Faith leaders say threats to religious liberty in the United States and abroad are increasing.
While many abuses abroad are overt actions of violence against minority religions, the domestic threats are at times more subtle, relying on court rulings and lawmaking to balance the rights of free speech and the exercise of religion against claims of discrimination and equal rights.
The following list highlights prominent cases in which religious freedom is a central issue.
Some 37 lawsuits have been filed by for-profit companies against the federal government over a requirement under the Affordable Care Act that employers provide contraceptive coverage through company health care plans. The most high-profile case involves Hobby Lobby, a national craft store chain whose owners say the birth control mandate would require them to provide abortifacients in violation of their Christian beliefs.
The government contends that for-profit corporations, unlike a church, do not have religious freedom rights and exempting them from government requirements would effectively allow the owners to impose their religious beliefs on employees. Meanwhile, the company owners argue that making money doesn't disqualify someone from exercising their religious beliefs and that they shouldn't have to deny their faith to make a living.
Conflicting rulings from the circuit courts have legal experts predicting it is sure to reach the Supreme Court, possibly in the next year.
Another 30 lawsuits have been filed over the contraception mandate by nonprofits, such as religious affiliated schools, hospitals and charities. The nonprofits argue that an accommodation offered by the federal government to use a third party to administer the contraception benefit is an accounting trick that doesn't clear their conscience of having a role in providing birth control to someone. The religious employers say anything short of a full exemption is a violation of their religious freedom.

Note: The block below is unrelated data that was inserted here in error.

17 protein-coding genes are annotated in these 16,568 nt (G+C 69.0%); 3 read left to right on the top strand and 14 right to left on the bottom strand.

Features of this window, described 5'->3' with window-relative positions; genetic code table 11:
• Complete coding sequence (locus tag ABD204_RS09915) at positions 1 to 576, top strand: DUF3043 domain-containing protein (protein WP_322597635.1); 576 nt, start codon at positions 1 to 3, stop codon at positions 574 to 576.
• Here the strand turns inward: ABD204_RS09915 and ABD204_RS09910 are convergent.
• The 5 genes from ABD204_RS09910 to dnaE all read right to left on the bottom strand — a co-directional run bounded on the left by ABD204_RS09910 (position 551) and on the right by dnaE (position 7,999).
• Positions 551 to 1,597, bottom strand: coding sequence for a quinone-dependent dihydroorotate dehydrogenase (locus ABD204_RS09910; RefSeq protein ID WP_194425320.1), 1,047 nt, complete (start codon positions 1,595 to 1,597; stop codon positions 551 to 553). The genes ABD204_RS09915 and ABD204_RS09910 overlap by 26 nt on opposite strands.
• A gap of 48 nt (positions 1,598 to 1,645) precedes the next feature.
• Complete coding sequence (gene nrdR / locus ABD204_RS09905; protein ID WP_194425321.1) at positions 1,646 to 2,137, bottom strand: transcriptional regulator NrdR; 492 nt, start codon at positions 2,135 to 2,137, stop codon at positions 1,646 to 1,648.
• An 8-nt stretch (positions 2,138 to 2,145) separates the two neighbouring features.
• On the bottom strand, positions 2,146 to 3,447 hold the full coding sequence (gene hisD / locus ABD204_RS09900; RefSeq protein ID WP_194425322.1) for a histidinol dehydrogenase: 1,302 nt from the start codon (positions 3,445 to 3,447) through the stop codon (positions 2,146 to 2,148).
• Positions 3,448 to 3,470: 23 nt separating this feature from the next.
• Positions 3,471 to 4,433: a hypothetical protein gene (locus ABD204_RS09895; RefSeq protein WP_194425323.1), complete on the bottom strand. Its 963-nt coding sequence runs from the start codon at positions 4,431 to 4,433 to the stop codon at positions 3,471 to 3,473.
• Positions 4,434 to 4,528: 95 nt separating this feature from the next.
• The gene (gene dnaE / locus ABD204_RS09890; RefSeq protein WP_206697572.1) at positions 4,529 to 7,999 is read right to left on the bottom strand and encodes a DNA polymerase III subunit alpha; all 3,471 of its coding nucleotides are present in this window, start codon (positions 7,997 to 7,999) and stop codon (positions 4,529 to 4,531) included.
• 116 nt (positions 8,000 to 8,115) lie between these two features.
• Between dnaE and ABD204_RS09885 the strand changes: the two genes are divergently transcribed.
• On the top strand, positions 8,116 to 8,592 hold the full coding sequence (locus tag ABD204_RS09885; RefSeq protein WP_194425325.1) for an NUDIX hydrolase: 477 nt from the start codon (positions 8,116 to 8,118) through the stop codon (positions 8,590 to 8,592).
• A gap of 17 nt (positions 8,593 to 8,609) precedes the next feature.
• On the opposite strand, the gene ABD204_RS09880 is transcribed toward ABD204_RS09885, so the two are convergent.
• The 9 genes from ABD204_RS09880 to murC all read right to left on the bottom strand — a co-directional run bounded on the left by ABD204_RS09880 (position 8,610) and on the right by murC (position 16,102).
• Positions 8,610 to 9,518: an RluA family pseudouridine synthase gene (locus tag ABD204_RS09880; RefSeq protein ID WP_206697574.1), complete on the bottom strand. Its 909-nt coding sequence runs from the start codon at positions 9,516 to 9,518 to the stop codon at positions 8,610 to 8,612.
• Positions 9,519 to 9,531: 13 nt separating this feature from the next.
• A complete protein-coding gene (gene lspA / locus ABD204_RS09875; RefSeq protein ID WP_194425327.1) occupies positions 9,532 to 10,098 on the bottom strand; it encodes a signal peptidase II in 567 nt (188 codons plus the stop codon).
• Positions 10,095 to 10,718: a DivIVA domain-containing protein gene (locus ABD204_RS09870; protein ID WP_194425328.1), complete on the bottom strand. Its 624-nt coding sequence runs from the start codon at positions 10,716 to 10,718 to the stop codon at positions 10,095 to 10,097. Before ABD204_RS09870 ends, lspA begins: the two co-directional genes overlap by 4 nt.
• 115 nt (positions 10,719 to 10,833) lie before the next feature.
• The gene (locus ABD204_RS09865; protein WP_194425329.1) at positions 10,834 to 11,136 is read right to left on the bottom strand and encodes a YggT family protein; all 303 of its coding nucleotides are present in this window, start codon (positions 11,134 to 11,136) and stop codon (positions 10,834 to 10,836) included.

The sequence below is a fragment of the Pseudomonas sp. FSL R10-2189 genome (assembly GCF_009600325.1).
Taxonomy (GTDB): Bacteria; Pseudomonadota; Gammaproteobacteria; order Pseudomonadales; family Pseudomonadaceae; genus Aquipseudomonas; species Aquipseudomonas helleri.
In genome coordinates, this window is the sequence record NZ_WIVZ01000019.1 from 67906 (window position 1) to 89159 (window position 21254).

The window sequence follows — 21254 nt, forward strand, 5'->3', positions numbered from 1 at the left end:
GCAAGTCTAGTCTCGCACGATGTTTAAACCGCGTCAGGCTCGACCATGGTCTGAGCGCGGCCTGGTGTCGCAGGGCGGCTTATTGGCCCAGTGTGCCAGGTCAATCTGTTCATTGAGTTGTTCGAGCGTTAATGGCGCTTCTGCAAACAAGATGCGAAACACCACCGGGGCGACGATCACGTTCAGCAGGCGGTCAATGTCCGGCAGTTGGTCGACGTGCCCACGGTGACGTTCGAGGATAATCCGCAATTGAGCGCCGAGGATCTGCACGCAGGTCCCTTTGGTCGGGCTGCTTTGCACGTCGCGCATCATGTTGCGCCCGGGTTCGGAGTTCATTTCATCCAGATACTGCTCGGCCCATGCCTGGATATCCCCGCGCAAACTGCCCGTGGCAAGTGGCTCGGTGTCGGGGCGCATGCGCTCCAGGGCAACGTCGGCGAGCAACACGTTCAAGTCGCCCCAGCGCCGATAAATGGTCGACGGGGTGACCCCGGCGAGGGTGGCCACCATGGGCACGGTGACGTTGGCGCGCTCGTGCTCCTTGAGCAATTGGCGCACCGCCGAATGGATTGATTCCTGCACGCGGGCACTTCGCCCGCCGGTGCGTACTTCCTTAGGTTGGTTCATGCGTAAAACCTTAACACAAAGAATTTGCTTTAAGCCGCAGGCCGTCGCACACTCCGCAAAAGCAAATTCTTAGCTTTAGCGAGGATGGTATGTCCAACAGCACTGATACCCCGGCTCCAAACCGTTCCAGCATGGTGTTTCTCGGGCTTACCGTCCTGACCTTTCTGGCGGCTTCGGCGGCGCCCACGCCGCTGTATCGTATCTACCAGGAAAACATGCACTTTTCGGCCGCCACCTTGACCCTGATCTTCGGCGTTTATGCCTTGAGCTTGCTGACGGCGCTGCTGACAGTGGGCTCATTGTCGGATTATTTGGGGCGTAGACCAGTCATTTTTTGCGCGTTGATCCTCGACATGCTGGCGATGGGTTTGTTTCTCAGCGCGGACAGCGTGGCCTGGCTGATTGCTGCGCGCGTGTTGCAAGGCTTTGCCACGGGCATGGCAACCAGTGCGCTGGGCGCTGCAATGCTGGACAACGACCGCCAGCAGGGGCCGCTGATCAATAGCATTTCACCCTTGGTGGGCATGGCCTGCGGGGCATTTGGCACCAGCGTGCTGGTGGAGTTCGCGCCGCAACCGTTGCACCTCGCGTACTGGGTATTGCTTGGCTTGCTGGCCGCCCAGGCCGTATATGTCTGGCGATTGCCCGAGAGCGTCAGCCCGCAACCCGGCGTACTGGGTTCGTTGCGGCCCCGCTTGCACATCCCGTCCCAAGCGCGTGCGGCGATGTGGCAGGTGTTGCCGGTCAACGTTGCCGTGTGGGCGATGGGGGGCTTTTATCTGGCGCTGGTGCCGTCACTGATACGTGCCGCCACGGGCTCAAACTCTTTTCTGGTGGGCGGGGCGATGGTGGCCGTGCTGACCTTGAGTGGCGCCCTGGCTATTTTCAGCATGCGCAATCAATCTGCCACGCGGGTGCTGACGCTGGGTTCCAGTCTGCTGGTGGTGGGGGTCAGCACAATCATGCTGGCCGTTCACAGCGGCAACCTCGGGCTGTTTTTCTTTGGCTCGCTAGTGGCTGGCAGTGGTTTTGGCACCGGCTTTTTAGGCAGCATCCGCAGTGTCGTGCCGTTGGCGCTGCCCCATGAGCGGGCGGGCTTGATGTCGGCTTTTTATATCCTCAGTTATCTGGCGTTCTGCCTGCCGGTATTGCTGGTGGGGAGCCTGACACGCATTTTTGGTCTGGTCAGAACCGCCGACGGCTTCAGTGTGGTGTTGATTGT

But some legal experts say the accommodation puts enough distance between the birth control and the employer that the plaintiffs may have a tough time proving the mandate places a burden on their religious freedom.
Nearly 180 U.S. cities have passed ordinances that include sexual orientation among categories protected against discrimination. Some ordinances have been praised for eliminating bias against lesbians, gays, bisexual and transgendered people, while other ordinances have been blasted for targeting people of faith who believe same-sex relations are sinful.
The most far-reaching ordinance was passed this month in San Antonio, where appointees and members of city boards and commissions are prevented from engaging in bias “by word or deed.” The Texas attorney general claims the ordinance violates free speech rights of city officials or anyone doing business with the city and predicted it would be challenged in court.
Many local and state laws banning discrimination based on sexual orientation have resulted in some business owners coming under fire because their religious beliefs prohibited them from serving same-sex clients. A recent case garnering publicity was a bakery in Oregon that ended up shutting down over the controversy, which included an investigation by the state. Another high-profile case involved a photographer in New Mexico who violated that state's Human Rights Act by declining to shoot a lesbian commitment ceremony.
According to a recent Rasmussen poll, 85 percent of Americans support the right of the photographer to say no.
In addition to private businesses, religious affiliated service providers have run afoul of state equal rights laws. Catholic charities have shuttered their adoption and foster care services in several states because their beliefs prevent them from placing children with same-sex couples, which disqualifies the faith-based agencies from government funding.
A bill before Congress would bar federal funding to adoption services that do not place children with gay couples. But another legislative proposal before Michigan lawmakers would exempt faith-based adoption agencies from the state's anti-discrimination laws, so they could continue to provide services without violating their conscience or losing public funding.
Another proposal before the Michigan Legislature would let health workers and businesses, such as a pharmacy, object to providing contraception or other medical services on moral grounds.